A USD/NOK Case Study in Risk Management

DailyFX

Talking Points:

  • Norwegian Data Surprises to the Upside
  • Mixed Technical Outlook for USD/NOK
  • Why Risk Management Matters

Recent economic data out of Norway has been surprisingly strong, as core inflation climbed to 2.6% year-over-year, which is above the inflation target set forth by Norges Bank. In addition, March housing numbers also surprised to the upside.

The stronger data has boosted investor appetite for the Norwegian krone (NOK), as evidenced by the latest weekly flow report from Norges Bank, which shows that foreign banks (a good proxy for speculative money flow) have added NOK38 billion to net long positions so far in 2014, and have added NOK14 billion in just the last two weeks.

As such, it will be interesting to see how the market reacts in upcoming months when a high number of Norwegian bonds are set to expire, and many companies listed on the Oslo Stock Exchange are set to pay out yearly dividends to investors. The big question seems to be whether investors will take profits or reinvest back into the market.

In a recent publication, we were looking for a comeback (long) in USDNOK from the support area around 5.95-5.90. We did see a decent bounce up to 6.08, but the pair never did reach our first price target of 6.15.

Currently, USDNOK is trading slightly above the year-to-date low around 5.90. However, the next potentially significant move is hard to identify, as the below daily chart doesn’t present much of a clear technical picture, and the fundamentals vary as well.

Guest Commentary: Uncertain Technical Outlook for USD/NOK

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USD/NOK chart

Support: 5.90, 5.85, 5.80, and 5.75

Resistance: 6.05-6.08, 6.15, 6.22, and 6.30

USDNOK should find strong horizontal support around the 5.90 area. However, failure to hold the 5.90 level would signal further downside to 5.85 and then 5.80. To the upside, we strong resistance has been established between 6.05 and 6.08, and as such, a break and hold above 6.08 would be required to suggest further upside to 6.15 and then 6.22.

From a longer-term perspective, the prevailing trend in USDNOK is still to the upside, as higher highs and higher lows are evident on the chart. Still, the recent bounce from 5.90+ was rather weak, and the move up was ultimately sold back down quite fast. This might support a broader horizontal range for USDNOK, but only time will prove or disprove that hypothesis.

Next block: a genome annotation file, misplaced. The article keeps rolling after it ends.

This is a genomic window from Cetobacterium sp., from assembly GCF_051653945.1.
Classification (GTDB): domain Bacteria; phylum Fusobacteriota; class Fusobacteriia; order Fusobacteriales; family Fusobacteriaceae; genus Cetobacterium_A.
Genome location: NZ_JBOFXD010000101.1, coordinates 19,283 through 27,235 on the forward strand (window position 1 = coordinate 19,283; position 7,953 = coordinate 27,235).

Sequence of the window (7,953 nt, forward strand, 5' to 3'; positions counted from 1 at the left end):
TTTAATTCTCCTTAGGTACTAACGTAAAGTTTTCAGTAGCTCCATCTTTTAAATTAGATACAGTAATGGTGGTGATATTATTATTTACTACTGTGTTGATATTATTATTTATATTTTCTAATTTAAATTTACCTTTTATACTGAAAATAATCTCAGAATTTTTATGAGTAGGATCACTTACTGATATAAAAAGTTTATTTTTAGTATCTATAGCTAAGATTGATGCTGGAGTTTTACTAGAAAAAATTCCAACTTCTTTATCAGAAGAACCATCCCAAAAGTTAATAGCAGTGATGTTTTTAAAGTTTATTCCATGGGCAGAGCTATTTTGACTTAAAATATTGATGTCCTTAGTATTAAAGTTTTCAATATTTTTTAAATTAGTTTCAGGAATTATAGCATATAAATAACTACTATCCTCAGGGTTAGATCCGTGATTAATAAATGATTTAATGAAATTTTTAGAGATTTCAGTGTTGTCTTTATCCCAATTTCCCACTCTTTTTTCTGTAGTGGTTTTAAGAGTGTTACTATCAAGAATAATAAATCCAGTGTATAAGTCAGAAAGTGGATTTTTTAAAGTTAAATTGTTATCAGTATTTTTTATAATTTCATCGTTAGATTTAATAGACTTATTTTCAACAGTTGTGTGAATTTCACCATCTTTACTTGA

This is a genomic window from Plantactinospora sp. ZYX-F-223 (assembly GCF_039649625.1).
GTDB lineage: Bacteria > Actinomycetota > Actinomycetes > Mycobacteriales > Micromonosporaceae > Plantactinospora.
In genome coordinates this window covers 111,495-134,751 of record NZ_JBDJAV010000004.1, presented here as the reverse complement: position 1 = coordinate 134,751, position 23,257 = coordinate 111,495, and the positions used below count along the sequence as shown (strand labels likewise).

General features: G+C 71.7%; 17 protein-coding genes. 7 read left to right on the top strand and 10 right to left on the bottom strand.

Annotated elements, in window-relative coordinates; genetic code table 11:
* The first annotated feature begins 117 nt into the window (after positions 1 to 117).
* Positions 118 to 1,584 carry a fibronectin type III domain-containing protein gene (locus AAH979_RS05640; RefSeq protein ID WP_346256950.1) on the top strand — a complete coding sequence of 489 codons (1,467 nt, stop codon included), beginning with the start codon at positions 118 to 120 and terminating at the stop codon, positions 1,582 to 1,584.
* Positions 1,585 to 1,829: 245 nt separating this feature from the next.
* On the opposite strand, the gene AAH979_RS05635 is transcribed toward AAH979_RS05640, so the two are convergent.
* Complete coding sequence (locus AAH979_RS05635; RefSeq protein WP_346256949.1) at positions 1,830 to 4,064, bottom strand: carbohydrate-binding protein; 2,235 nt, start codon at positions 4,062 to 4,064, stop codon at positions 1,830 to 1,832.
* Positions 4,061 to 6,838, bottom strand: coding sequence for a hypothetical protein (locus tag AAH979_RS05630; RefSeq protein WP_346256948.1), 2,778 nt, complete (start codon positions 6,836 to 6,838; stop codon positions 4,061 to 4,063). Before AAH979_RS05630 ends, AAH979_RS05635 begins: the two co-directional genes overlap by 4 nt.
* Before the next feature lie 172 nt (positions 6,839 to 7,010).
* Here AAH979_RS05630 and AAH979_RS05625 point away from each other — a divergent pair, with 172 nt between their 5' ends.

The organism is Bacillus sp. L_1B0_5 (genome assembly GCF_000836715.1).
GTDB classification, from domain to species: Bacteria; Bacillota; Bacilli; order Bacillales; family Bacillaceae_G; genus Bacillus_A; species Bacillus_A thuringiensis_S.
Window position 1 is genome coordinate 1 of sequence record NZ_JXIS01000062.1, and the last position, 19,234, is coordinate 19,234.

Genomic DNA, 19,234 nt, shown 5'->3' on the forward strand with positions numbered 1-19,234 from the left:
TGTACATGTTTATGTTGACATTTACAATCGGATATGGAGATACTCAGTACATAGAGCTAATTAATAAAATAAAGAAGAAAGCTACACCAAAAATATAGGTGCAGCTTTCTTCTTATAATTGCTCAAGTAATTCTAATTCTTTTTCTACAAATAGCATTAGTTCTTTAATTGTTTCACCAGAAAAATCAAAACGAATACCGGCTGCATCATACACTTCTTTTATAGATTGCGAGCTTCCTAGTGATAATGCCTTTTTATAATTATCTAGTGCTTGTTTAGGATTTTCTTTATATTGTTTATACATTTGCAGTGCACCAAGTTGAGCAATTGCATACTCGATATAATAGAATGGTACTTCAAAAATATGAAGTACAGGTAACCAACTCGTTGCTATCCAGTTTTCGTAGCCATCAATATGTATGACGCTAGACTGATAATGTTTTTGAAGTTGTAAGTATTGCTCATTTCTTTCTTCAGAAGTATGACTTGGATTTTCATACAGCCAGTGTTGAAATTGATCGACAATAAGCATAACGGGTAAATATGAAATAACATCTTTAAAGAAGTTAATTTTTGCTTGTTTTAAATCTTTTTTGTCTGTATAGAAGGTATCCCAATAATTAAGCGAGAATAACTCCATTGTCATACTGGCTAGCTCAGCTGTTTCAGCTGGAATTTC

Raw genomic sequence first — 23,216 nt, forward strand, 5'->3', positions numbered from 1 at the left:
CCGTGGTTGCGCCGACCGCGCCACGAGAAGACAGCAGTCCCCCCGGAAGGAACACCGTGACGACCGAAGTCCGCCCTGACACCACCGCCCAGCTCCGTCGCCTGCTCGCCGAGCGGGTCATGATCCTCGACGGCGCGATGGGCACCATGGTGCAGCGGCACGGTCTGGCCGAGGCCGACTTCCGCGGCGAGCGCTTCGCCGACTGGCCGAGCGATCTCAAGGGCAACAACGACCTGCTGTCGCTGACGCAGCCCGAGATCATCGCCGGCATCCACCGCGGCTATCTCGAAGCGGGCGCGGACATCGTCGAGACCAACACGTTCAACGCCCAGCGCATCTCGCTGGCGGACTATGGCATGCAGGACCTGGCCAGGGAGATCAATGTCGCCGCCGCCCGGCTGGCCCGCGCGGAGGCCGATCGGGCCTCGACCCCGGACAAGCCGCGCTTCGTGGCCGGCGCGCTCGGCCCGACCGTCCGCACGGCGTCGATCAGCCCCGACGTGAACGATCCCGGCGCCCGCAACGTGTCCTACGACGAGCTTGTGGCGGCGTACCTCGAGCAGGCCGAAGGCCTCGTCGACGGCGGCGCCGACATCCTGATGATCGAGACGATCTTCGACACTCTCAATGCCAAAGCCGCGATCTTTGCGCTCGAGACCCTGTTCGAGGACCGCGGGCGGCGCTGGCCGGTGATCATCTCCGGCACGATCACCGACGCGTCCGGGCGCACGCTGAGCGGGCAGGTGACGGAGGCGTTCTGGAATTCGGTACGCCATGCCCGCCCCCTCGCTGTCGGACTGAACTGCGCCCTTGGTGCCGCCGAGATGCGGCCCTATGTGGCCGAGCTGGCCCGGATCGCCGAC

Why Risk Management Matters

The uncertain technical and fundamental picture for USDNOK means that there is no clear trade idea at this time, but recent price action does help illustrate once again the critical importance of risk management as part of any investing or trading portfolio.

We recently recommended a long position in USDNOK from the 5.95 area and placed a stop loss in case the pair closed below 5.92 on the daily time frame. The targets for that trade were 6.15 and 6.22, respectively.

In short, the potential upside was a minimum 2000 pips (6.15), while the downside was limited to only 300 pips, which resulted in an overall risk profile of 1:6.7. While 1:2 is considered the minimum acceptable level, some investors won’t commit hard-earned capital to any set-ups that do not have at least 1:4. Of course, each individual must decide what the minimum acceptable risk profile is for their trading.

In this case, we did have a very good overall risk profile for potential long positions in USDNOK, but bear in mind that risk management is a dynamic process and we must always adjust based on current price levels.

Once USDNOK went up to 6.08 following the initial position, remaining upside potential was 700 pips to reach the first price target of 6.15, while potential downside (using the initial stop loss at 5.92) was now 1600 pips. Clearly, the overall risk profile had changed drastically, and at that time, had declined all the way to 2.3:1.

As a result, to stay true to the traditional risk management rules, we should ideally risk no more than half of the potential reward (which was 700 pips). That would be 350 pips of risk, in this case, and that’s why it would be most prudent at that time to move the stop loss from 5.92 to 6.045 in order to maintain a healthy overall risk profile for this trade.

Please note that the 6.08 price point was just used for illustration purposes and to give a clear picture of the risk profile at that point in the trade. As stated earlier, risk management is a dynamic process and should always be recalculated when a currency price is moving in any direction, whether in the trader’s favor or not.

This recent example in USDNOK helps to reinforce several important points about risk management. In trading, it’s not about always being “right” or correctly timing the market. Ultimately, it’s all about sufficiently protecting your portfolio at all times, and ensuring that there’s always a healthy minimum upside compared to the possible downside. Essentially, that is what risk management is all about, and why it’s such a critical skill for traders and investors alike.

By Rafiul Hossain, Guest Contributor, DailyFX.com


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